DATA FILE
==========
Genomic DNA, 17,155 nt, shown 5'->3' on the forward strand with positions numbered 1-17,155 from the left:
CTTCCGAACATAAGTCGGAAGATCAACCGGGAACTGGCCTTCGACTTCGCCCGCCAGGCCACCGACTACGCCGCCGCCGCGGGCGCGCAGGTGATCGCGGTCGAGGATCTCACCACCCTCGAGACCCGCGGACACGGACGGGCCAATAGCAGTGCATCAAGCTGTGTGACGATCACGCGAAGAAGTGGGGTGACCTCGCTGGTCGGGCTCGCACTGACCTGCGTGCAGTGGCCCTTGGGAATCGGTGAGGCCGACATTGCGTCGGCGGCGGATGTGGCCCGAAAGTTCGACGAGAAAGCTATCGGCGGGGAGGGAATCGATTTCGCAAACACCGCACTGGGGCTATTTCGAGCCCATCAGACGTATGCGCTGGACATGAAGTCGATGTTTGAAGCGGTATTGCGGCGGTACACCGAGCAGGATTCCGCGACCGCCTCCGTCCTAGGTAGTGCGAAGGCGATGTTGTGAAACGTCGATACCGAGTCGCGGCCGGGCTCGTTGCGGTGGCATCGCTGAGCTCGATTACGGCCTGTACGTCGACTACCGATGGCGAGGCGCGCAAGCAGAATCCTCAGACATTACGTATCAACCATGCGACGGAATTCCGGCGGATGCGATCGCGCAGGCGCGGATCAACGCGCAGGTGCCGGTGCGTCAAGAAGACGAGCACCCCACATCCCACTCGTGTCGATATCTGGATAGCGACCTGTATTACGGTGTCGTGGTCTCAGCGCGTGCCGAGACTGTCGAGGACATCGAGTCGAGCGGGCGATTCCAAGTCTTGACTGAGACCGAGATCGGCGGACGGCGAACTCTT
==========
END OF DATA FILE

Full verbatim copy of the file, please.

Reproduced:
Genomic DNA, 17,155 nt, shown 5'->3' on the forward strand with positions numbered 1-17,155 from the left:
CTTCCGAACATAAGTCGGAAGATCAACCGGGAACTGGCCTTCGACTTCGCCCGCCAGGCCACCGACTACGCCGCCGCCGCGGGCGCGCAGGTGATCGCGGTCGAGGATCTCACCACCCTCGAGACCCGCGGACACGGACGGGCCAATAGCAGTGCATCAAGCTGTGTGACGATCACGCGAAGAAGTGGGGTGACCTCGCTGGTCGGGCTCGCACTGACCTGCGTGCAGTGGCCCTTGGGAATCGGTGAGGCCGACATTGCGTCGGCGGCGGATGTGGCCCGAAAGTTCGACGAGAAAGCTATCGGCGGGGAGGGAATCGATTTCGCAAACACCGCACTGGGGCTATTTCGAGCCCATCAGACGTATGCGCTGGACATGAAGTCGATGTTTGAAGCGGTATTGCGGCGGTACACCGAGCAGGATTCCGCGACCGCCTCCGTCCTAGGTAGTGCGAAGGCGATGTTGTGAAACGTCGATACCGAGTCGCGGCCGGGCTCGTTGCGGTGGCATCGCTGAGCTCGATTACGGCCTGTACGTCGACTACCGATGGCGAGGCGCGCAAGCAGAATCCTCAGACATTACGTATCAACCATGCGACGGAATTCCGGCGGATGCGATCGCGCAGGCGCGGATCAACGCGCAGGTGCCGGTGCGTCAAGAAGACGAGCACCCCACATCCCACTCGTGTCGATATCTGGATAGCGACCTGTATTACGGTGTCGTGGTCTCAGCGCGTGCCGAGACTGTCGAGGACATCGAGTCGAGCGGGCGATTCCAAGTCTTGACTGAGACCGAGATCGGCGGACGGCGAACTCTT